Monday, January 09, 2006

Judging Alito. It's All About Philosophy.

Today begins senate hearings on Samuel Alito’s nomination to the Supreme Court.

So, let's cut to it. Should he be confirmed? I may lose my blogging license for this, but I don’t have an opinion yet. What I’ve read is mainly spin and I don’t expect a lot more illumination during the hearings. Democrats will try to break Alito with questions designed to make him look like a woman-hating, liberty-stealing racist while Republicans will praise his honesty and cooperation even as the cloud of obfuscation still hangs in the air.

Here’s what I want: a long and robust debate about judicial philosophy. I mean, the man is clearly qualified--he's brilliant of mind and bursting with experience. As Harriet Miers proved, unqualified candidates don’t even make it to hearings. So it’s not about Alito’s qualifications, is it? It’s about what kind of judge he will be and whether or not that’s the kind of judge we want.

But what should go into that decision?

A lot of people have claimed that since Alito is replacing the moderate Sandra Day O’Connor he should be moderate himself. Hogwash. Supreme Court seats aren’t reserved for particular ideologies anymore than they are reserved for specific genders, races or religions. The "moderate seat" idea needs to be left out of the debate.

A lot of people are also focusing on how he may rule on specific cases--abortion being the most important to both sides. This too should be left out of the equation. Why? Because it’s foolish to judge a man on one vote that he may or may not cast. Besides, what if Alito turns out to be a staunch opponent of abortion but also turns out to be a great defender of minorities, immigrants, homosexuals and other traditionally liberal causes? Would a liberal trade abortion for gay marriage? Would a conservative do the opposite?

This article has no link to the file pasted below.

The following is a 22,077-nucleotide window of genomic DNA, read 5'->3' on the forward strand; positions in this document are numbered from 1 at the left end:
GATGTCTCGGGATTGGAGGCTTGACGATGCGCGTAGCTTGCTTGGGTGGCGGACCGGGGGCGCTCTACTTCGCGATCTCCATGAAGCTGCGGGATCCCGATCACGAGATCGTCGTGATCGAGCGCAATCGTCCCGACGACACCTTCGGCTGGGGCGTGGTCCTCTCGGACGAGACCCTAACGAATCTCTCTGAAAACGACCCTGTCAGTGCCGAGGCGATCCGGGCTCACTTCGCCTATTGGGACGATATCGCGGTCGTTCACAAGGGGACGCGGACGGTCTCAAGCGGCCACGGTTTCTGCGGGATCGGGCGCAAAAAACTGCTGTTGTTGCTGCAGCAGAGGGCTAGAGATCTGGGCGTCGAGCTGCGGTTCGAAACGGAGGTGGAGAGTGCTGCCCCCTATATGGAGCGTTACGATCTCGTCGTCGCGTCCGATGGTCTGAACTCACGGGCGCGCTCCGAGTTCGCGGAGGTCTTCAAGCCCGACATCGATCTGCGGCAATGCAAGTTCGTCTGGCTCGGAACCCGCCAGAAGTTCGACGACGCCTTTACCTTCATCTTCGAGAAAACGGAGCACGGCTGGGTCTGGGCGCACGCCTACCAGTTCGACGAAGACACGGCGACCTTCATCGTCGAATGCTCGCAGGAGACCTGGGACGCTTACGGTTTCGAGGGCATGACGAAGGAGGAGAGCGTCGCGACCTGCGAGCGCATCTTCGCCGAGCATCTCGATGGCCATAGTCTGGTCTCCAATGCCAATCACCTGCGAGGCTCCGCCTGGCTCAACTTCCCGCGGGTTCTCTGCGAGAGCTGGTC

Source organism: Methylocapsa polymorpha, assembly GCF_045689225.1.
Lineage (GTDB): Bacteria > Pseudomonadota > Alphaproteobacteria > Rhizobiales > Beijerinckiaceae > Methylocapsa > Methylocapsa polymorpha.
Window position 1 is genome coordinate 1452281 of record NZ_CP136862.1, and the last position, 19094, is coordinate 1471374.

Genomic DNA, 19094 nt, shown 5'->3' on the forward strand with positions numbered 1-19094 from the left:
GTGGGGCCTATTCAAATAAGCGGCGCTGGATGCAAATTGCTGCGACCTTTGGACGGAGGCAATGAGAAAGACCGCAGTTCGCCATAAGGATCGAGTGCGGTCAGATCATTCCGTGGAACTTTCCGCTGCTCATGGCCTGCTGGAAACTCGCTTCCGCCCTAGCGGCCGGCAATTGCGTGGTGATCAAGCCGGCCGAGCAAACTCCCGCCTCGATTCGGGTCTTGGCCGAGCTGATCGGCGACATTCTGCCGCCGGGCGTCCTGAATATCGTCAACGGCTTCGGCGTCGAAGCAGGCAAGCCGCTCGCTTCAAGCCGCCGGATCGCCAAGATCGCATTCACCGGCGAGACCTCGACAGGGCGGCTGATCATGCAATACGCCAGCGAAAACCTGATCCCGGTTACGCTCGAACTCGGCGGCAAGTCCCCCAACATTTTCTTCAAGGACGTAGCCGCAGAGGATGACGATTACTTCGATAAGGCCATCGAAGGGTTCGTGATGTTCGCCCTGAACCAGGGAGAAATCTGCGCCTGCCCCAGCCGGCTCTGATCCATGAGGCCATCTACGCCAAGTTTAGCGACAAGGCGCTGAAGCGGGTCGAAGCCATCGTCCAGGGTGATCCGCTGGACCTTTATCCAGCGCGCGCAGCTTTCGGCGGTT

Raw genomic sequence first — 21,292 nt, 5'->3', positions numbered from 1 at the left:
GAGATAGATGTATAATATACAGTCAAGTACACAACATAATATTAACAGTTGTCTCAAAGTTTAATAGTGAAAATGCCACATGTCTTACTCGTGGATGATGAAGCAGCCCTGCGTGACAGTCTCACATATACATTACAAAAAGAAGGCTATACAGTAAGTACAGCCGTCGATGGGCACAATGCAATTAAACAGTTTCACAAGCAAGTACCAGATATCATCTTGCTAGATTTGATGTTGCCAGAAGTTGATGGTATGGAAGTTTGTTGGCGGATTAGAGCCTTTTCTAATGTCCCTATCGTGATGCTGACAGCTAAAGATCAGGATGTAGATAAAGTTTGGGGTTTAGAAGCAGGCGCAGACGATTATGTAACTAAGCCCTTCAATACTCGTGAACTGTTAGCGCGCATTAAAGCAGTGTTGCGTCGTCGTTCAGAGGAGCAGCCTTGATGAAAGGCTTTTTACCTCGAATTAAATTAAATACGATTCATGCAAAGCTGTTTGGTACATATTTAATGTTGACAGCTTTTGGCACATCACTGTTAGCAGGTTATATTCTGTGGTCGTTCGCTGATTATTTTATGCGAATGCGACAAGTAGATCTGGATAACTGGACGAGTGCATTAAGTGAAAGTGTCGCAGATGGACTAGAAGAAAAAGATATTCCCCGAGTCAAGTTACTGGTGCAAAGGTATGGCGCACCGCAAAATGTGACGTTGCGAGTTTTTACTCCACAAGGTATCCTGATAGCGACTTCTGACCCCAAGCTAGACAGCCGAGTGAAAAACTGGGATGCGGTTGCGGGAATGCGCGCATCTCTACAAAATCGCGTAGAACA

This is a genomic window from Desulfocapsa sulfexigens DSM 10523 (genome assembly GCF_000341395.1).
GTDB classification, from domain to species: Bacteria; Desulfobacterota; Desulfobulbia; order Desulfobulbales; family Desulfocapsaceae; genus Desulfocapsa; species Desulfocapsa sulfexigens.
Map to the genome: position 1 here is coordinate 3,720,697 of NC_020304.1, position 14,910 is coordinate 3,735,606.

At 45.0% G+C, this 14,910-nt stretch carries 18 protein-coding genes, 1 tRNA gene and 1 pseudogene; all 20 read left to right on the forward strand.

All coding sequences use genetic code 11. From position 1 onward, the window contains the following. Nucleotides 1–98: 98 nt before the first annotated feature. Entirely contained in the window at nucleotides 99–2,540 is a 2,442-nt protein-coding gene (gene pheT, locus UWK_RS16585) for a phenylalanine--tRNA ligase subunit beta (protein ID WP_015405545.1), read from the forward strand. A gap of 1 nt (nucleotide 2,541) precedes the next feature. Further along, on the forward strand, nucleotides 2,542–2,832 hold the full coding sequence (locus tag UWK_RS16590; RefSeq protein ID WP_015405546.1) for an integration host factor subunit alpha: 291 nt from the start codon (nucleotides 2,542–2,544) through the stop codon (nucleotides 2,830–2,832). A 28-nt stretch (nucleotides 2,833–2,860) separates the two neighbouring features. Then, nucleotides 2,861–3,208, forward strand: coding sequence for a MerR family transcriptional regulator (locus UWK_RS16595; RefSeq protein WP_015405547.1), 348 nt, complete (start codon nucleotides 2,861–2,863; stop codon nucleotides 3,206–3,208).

No, I think the proper way to question this and every nominee is by delving deep into their judicial philosophy. What methods does he use to arrive at his decisions? What role should the original intent of an Article or Amendment play in decision making? What role should precedent play and when is it acceptable to overturn precedent?

Lawyers and judges and law students and laymen have these legal debates all the time. I’d love to hear Senators talk more about it too. A judicial philosophy is not a game. A good judge never decides how he or she wants to rule and then twists the reasoning to get there. A good judge follows patterns of consistent logic and philosophy.

Will Alito rule consistently, based on rigorous intellectual discipline or will he twist logic to fit desired outcomes? In my mind, that’s the real question. And that’s how I would decide if he should be confirmed.


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